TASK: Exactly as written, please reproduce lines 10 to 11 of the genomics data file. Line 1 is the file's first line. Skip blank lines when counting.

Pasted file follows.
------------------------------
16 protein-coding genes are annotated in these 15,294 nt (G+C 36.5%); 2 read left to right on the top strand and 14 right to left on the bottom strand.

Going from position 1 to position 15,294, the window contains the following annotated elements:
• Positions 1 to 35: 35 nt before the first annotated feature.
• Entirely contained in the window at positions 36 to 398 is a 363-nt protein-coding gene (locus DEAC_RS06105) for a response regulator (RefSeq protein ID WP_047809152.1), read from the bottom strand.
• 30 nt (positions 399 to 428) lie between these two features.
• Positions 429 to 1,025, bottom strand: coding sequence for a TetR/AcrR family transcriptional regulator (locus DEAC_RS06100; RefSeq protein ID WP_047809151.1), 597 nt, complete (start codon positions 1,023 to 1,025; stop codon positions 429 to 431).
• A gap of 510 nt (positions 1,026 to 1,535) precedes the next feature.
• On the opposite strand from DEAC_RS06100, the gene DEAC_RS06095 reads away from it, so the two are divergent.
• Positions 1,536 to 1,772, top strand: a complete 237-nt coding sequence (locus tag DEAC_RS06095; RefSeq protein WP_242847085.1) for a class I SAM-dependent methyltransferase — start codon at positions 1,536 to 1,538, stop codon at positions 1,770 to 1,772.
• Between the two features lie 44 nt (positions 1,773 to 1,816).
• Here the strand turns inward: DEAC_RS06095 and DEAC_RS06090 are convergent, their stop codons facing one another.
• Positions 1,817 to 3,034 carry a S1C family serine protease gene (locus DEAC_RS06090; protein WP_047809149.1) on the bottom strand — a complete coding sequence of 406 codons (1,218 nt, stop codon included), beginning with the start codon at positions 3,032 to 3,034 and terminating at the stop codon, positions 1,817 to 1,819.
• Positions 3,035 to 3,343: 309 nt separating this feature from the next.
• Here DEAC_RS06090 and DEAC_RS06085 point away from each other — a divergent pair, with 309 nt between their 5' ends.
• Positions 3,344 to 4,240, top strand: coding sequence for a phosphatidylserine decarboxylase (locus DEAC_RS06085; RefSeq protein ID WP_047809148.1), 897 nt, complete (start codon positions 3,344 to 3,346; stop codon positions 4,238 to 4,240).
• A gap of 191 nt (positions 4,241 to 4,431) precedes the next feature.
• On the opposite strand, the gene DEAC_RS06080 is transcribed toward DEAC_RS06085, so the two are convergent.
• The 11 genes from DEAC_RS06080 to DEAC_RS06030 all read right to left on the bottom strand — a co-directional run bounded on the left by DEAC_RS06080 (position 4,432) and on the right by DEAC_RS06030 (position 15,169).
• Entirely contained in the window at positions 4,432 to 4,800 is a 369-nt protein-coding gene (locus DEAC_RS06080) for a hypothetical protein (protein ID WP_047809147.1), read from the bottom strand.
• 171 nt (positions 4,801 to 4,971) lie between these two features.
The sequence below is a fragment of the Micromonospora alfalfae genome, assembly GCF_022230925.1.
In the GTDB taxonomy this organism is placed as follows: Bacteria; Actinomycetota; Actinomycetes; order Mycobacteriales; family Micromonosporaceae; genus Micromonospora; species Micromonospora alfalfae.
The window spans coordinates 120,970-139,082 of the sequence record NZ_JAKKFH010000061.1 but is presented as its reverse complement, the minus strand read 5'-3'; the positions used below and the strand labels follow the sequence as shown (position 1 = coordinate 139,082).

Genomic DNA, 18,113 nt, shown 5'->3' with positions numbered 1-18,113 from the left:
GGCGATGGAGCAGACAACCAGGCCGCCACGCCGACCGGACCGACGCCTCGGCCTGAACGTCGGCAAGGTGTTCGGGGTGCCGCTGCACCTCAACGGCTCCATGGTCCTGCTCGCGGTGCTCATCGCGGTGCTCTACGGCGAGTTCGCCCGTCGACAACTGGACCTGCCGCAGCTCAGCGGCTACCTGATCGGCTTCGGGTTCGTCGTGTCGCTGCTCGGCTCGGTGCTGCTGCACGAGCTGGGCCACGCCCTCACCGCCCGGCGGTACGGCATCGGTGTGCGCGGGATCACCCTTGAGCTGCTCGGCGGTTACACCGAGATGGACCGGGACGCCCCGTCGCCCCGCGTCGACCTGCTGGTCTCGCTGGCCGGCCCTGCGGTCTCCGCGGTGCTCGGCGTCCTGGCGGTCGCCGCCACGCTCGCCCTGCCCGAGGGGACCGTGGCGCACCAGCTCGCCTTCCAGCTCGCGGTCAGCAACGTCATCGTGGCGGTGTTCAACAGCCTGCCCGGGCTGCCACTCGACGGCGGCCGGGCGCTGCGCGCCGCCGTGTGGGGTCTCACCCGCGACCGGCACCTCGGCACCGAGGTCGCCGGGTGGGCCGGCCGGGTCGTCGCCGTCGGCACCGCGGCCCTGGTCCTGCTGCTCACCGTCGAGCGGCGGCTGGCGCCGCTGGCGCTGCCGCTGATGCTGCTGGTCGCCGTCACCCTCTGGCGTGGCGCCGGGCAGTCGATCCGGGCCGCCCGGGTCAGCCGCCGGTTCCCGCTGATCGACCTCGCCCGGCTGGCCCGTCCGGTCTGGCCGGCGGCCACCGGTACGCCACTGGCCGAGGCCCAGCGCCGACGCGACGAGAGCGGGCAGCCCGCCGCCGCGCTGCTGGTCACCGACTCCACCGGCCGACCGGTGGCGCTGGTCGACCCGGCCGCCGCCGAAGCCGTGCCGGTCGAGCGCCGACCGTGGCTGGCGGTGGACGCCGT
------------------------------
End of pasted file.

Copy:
• Between the two features lie 44 nt (positions 1,773 to 1,816).
• Here the strand turns inward: DEAC_RS06095 and DEAC_RS06090 are convergent, their stop codons facing one another.